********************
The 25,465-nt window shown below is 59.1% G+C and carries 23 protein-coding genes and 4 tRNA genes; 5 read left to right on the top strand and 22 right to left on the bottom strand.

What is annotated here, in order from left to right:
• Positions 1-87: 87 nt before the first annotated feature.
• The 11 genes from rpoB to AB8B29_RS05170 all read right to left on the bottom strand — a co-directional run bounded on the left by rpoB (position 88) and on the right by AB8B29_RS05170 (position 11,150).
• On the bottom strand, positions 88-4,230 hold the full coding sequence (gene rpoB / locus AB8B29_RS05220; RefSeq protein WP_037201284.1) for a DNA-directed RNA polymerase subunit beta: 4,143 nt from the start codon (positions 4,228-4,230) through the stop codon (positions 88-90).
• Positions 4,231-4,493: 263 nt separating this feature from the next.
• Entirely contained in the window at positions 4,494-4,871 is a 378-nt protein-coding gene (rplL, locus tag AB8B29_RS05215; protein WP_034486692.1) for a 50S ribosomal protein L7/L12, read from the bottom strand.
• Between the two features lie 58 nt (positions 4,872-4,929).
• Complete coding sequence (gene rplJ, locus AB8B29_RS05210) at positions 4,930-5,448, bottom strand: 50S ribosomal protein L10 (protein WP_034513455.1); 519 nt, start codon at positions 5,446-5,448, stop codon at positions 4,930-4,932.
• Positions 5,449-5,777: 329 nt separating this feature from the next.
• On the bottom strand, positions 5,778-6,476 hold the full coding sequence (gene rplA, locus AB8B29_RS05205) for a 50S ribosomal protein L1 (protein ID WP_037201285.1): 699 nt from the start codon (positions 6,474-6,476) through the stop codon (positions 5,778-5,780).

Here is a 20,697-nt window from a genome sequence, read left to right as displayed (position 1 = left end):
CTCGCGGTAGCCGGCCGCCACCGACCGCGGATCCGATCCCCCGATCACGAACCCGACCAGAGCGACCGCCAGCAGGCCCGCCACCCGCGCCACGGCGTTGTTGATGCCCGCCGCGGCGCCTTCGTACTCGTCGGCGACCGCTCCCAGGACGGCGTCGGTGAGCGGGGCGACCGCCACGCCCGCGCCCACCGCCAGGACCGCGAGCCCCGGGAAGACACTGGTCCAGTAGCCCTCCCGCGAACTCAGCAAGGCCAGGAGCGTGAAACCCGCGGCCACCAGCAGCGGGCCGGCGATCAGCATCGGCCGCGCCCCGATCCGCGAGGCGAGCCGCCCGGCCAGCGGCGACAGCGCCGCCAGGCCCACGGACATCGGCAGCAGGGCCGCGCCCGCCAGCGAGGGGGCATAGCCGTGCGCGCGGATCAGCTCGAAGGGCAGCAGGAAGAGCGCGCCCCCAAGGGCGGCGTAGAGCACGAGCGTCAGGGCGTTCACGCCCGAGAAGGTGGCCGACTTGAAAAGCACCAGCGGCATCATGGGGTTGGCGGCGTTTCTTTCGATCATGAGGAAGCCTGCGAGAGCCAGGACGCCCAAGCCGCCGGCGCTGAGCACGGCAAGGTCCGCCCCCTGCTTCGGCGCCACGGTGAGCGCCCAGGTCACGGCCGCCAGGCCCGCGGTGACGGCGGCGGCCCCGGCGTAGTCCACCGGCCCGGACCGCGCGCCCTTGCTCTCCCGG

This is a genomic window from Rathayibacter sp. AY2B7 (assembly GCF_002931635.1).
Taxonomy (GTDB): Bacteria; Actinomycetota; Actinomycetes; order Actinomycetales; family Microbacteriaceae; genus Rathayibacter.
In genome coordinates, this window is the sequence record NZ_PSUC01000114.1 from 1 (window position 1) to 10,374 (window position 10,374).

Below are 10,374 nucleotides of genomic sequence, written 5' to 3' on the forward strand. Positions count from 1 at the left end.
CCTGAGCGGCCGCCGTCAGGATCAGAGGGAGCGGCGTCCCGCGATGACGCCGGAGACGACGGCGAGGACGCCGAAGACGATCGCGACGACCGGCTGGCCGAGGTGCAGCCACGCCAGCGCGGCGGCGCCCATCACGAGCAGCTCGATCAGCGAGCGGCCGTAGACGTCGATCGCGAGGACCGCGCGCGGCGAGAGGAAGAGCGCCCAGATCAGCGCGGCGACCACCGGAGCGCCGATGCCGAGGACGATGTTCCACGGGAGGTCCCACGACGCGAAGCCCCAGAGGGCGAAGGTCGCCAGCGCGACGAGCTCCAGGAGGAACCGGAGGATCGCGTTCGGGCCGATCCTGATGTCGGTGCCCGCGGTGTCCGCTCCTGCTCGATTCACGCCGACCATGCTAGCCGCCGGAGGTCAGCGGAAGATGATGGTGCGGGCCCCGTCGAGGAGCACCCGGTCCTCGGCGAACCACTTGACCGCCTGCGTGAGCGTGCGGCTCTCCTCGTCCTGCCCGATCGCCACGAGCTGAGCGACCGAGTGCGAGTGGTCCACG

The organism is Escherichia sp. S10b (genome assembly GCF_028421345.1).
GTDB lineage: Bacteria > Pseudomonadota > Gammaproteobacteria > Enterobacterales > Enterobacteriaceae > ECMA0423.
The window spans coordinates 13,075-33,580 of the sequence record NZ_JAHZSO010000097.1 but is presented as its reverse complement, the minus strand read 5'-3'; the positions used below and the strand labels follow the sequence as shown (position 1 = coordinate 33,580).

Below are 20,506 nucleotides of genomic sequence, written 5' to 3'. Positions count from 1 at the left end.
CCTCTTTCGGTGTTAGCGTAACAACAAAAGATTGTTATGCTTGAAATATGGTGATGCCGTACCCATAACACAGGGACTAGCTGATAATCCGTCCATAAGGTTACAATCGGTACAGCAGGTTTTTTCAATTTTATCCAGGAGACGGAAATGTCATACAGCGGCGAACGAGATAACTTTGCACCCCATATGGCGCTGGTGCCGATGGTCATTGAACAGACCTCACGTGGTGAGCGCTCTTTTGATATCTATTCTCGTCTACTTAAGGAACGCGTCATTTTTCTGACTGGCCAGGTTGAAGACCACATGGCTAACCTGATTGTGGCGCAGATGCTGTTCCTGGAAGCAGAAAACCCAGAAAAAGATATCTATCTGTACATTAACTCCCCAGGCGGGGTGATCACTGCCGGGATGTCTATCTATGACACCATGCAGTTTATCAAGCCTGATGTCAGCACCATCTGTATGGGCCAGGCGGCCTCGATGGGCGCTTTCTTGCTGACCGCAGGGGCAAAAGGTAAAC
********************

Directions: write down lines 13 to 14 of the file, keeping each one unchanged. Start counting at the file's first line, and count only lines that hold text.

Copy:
CTCGCGGTAGCCGGCCGCCACCGACCGCGGATCCGATCCCCCGATCACGAACCCGACCAGAGCGACCGCCAGCAGGCCCGCCACCCGCGCCACGGCGTTGTTGATGCCCGCCGCGGCGCCTTCGTACTCGTCGGCGACCGCTCCCAGGACGGCGTCGGTGAGCGGGGCGACCGCCACGCCCGCGCCCACCGCCAGGACCGCGAGCCCCGGGAAGACACTGGTCCAGTAGCCCTCCCGCGAACTCAGCAAGGCCAGGAGCGTGAAACCCGCGGCCACCAGCAGCGGGCCGGCGATCAGCATCGGCCGCGCCCCGATCCGCGAGGCGAGCCGCCCGGCCAGCGGCGACAGCGCCGCCAGGCCCACGGACATCGGCAGCAGGGCCGCGCCCGCCAGCGAGGGGGCATAGCCGTGCGCGCGGATCAGCTCGAAGGGCAGCAGGAAGAGCGCGCCCCCAAGGGCGGCGTAGAGCACGAGCGTCAGGGCGTTCACGCCCGAGAAGGTGGCCGACTTGAAAAGCACCAGCGGCATCATGGGGTTGGCGGCGTTTCTTTCGATCATGAGGAAGCCTGCGAGAGCCAGGACGCCCAAGCCGCCGGCGCTGAGCACGGCAAGGTCCGCCCCCTGCTTCGGCGCCACGGTGAGCGCCCAGGTCACGGCCGCCAGGCCCGCGGTGACGGCGGCGGCCCCGGCGTAGTCCACCGGCCCGGACCGCGCGCCCTTGCTCTCCCGG

This is a genomic window from Rathayibacter sp. AY2B7 (assembly GCF_002931635.1).